We explored a bit about different interpretations (meanings, analyses) in some previous posts. I might post a follow-up later if I have the time.
Now, we’ll move on to discussing /how/ we actually arrive at these meanings.
In the study of knowledge, epistemology (I did last year’s science fair project on that! I got 60% on it!), there are two main ways to acquire knowledge: a priori and a posteriori knowledge. One of these two types of knowledge is the name of someone in Catch-22, and so I vividly remember it due to hours of rolling on the ground laughing at how stupid the name was and how painful rolling on the ground laughing is. I would roll on the ground, laugh, and then laugh at my past self being in pain from rolling on the ground laughing. It was an odd activity.
Anyways, a priori knowledge is things you learn from prior knowledge. For example, knowing that the angles in a triangle add up to 180 degrees, that a right-angle triangle has one 90-degree angle, and that two angles are equal in an isosceles triangle, you know that a right-angled isosceles triangles’ angles are 45 degrees, 45 degrees, and 90 degrees.
A posteriori knowledge requires experience. You wouldn’t know who the current King of France is a priori; you would have to find that out (there is no current King of France!). You wouldn’t know whether you could play piano or not before testing it. You wouldn’t know that Life of Pi was a movie about the Life of Pi without knowing that.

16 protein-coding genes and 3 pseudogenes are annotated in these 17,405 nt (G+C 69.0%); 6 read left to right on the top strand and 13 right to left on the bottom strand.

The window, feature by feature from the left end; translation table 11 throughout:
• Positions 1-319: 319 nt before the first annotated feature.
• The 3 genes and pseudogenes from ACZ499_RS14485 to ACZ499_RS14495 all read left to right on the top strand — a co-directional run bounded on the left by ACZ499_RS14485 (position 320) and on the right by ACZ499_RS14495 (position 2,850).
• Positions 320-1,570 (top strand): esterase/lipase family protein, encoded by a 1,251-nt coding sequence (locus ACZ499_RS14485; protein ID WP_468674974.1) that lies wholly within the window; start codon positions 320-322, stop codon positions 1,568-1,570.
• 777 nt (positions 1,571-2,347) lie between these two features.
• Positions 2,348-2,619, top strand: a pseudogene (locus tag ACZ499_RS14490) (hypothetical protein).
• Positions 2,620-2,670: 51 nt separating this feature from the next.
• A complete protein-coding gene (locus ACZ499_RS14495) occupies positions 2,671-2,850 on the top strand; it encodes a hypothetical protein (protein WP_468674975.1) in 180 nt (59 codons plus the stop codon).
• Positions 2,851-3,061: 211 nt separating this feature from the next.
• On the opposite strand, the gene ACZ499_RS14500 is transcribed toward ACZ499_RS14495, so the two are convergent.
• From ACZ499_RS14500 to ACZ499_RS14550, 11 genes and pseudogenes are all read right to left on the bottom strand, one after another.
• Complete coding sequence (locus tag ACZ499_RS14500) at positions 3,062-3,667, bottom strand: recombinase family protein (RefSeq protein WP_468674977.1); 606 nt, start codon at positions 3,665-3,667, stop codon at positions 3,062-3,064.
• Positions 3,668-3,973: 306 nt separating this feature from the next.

The difference is like the difference between physics and math:
physics isn’t useless um, knowledge of physical laws come a posteriori, whereas applications of those laws to situations are a priori knowledge. If you were Helen Keller, you would still be able to receive a priori knowledge, but not as much a posteriori knowledge. Well, Helen Keller did, but she’s HELEN KELLER and you’re not.
So, what does this have to do with meaning?
You see, whenever we experience literature, be it a book, a play, an anime, a long-winded incomprehensible puerile diatribe by racist prepubescent teenagers on YouTube, we experience literature. The knowledge we gain is a posteriori.
But after the experience, when you think about it in your brain, you are acquiring a priori knowledge. This is when you synthesize the experiences you’ve received to form a coherent (or incoherent if you’re like me) picture of the meaning you got from it.
But does this actually count as acquiring new knowledge? Here’s my question to you. Is it possible to acquire all your meanings of literature a priori? What would happen to somebody who never experienced others’ reactions to literature, but only the raw work of art itself?
What’s better? Meaning through self-reflection, or meaning through discussion? You can reflect on this or discuss it; just don’t be too mean.
Life of Pi was a pretty recent film. It’s about the life of a boy, Pi. You may have heard about it; it won the most (four) Academy Awards in 2012. You may have watched it. Don’t worry, there’s no spoilers in this post. Or perhaps there is, if you’re planning to see the film; but if you haven’t yet, there’s a good chance you won’t. The spoilers don’t really spoil anything, since this essay isn’t about Life of Pi, and Life of Pi isn’t about its plot
It’s about its meaning.
I always thought that Life of Pi’s ending was a religious statement—just like believers, the novelist had to have faith in Pi, that his story was true. Although reason and psychology may steer one to believe otherwise, faith transcends both. People who value ‘order’ will automatically believe in the metaphoric story with ‘real’ humans—this denies a whole range of fantastic (in a bad way) possibilities, showing logic’s corrupting influence over the flexibility of faith. Furthermore, faith is unique to each person, as are meanings (interpretations!).